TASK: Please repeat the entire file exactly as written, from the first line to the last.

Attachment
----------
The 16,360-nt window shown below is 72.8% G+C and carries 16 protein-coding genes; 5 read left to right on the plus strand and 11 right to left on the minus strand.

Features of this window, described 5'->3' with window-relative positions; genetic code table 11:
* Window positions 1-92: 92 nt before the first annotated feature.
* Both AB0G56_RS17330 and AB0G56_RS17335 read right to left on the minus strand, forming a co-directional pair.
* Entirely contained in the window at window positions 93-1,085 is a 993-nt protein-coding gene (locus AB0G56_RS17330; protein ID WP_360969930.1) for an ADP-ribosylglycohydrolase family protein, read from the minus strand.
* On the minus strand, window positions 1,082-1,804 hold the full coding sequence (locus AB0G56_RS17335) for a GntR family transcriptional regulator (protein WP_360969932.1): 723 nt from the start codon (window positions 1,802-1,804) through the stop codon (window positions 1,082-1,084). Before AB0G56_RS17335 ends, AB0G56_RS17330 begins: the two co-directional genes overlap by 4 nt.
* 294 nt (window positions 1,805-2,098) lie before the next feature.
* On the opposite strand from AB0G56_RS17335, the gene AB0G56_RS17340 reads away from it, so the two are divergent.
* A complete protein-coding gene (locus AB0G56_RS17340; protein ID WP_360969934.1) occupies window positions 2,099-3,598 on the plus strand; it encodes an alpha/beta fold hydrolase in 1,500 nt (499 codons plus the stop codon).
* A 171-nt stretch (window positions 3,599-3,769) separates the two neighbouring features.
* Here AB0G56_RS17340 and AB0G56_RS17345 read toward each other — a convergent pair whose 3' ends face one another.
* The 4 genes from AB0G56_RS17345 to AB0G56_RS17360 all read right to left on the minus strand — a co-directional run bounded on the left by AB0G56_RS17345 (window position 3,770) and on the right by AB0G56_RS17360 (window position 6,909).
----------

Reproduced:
The 16,360-nt window shown below is 72.8% G+C and carries 16 protein-coding genes; 5 read left to right on the plus strand and 11 right to left on the minus strand.

Features of this window, described 5'->3' with window-relative positions; genetic code table 11:
* Window positions 1-92: 92 nt before the first annotated feature.
* Both AB0G56_RS17330 and AB0G56_RS17335 read right to left on the minus strand, forming a co-directional pair.
* Entirely contained in the window at window positions 93-1,085 is a 993-nt protein-coding gene (locus AB0G56_RS17330; protein ID WP_360969930.1) for an ADP-ribosylglycohydrolase family protein, read from the minus strand.
* On the minus strand, window positions 1,082-1,804 hold the full coding sequence (locus AB0G56_RS17335) for a GntR family transcriptional regulator (protein WP_360969932.1): 723 nt from the start codon (window positions 1,802-1,804) through the stop codon (window positions 1,082-1,084). Before AB0G56_RS17335 ends, AB0G56_RS17330 begins: the two co-directional genes overlap by 4 nt.
* 294 nt (window positions 1,805-2,098) lie before the next feature.
* On the opposite strand from AB0G56_RS17335, the gene AB0G56_RS17340 reads away from it, so the two are divergent.
* A complete protein-coding gene (locus AB0G56_RS17340; protein ID WP_360969934.1) occupies window positions 2,099-3,598 on the plus strand; it encodes an alpha/beta fold hydrolase in 1,500 nt (499 codons plus the stop codon).
* A 171-nt stretch (window positions 3,599-3,769) separates the two neighbouring features.
* Here AB0G56_RS17340 and AB0G56_RS17345 read toward each other — a convergent pair whose 3' ends face one another.
* The 4 genes from AB0G56_RS17345 to AB0G56_RS17360 all read right to left on the minus strand — a co-directional run bounded on the left by AB0G56_RS17345 (window position 3,770) and on the right by AB0G56_RS17360 (window position 6,909).